Perceptions of Telemental Health

Perceptions of Telemental Health: Therapists and Clients


July 26, 2020 | Reading Time: 2 Minutes

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Therapist and Treatment-Seeking Students’ Perceptions of Telemental Health

Devin PetersenBen Salazar & Sarah J. Kertz


There is limited research on client and clinician perceptions of telemental health and how these perceptions differ. The current study examines interest in and perceptions of the advantages and disadvantages of telemental health, from both college students, who are seeking mental health services, and clinicians. College student clients (N = 270) and therapists (N = 46) were surveyed to determine perceptions (e.g., benefits, concerns, preference, comfort) of several telemental health modalities.

Both clinicians and clients reported interest in telemental health, endorsing convenience, frequency of interaction, and ease of access to previous session’s materials as advantages. However, clinicians and student clients also endorsed at least mild concerns about the efficacy and confidentiality of therapy, the effect on the therapeutic relationship, and technology concerns; clinicians endorsed significantly greater concerns about telemental health than clients. Dissemination of research demonstrating the effectiveness of telemental health to both clients and clinicians is necessary.

Read Full Therapist and Treatment-Seeking Students’ Perceptions of Telemental Health Journal Article

To read the full article, please visit the Journal for Technology in Behavioral Science website. This journal explores the intersection of human behavior, healthcare and the uses of technology. It considers the social, psychological, cultural, biological and other medical contexts of behavior, with coverage extending to behavioral health, telemental health, mHealth, technology, education, eLearning, innovation and policy.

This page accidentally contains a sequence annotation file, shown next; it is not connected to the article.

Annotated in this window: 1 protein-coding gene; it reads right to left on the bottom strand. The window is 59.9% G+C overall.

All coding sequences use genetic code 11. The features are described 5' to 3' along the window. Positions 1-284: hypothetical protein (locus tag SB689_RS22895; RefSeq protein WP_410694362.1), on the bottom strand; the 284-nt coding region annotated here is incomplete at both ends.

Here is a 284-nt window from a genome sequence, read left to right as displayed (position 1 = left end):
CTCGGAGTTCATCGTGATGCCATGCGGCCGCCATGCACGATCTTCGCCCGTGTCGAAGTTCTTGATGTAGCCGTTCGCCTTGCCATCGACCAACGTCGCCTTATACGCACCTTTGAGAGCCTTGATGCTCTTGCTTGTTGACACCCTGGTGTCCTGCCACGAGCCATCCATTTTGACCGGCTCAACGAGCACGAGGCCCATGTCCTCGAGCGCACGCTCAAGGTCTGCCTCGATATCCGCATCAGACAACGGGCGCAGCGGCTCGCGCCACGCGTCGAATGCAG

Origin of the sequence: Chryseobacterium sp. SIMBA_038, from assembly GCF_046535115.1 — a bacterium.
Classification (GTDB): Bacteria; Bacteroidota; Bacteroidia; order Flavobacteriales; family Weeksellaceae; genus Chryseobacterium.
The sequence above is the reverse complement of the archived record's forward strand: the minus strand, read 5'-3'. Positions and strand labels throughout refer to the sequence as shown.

Featuring original research, systematic reviews, and studies of evidence-based practice, the journal publishes theoretical articles, position papers, guidelines and editorials. Methodologies include surveys, randomized controlled trials, direct observation, descriptive methods, laboratory and field experiments, economic analyses, conference proceedings, project and program profiles, ethnography, evaluation and more. It promotes interprofessional scholarship and interdisciplinary collaboration which spans geographical, cultural, disciplinary and methodological boundaries.


To cite this article about perceptions of telemental health, use the citation suggested by the Journal for Technology in Behavioral Science:

Telehealth Institute

As part of its continuing service to the telebehavioral health community, the Telehealth Institute brings you the JTiBS journal abstract above from the Journal for Technology in Behavioral Science, founded by Marlene M. Maheu, PhD. The Telehealth Institute is a California non-profit 501(3)c.

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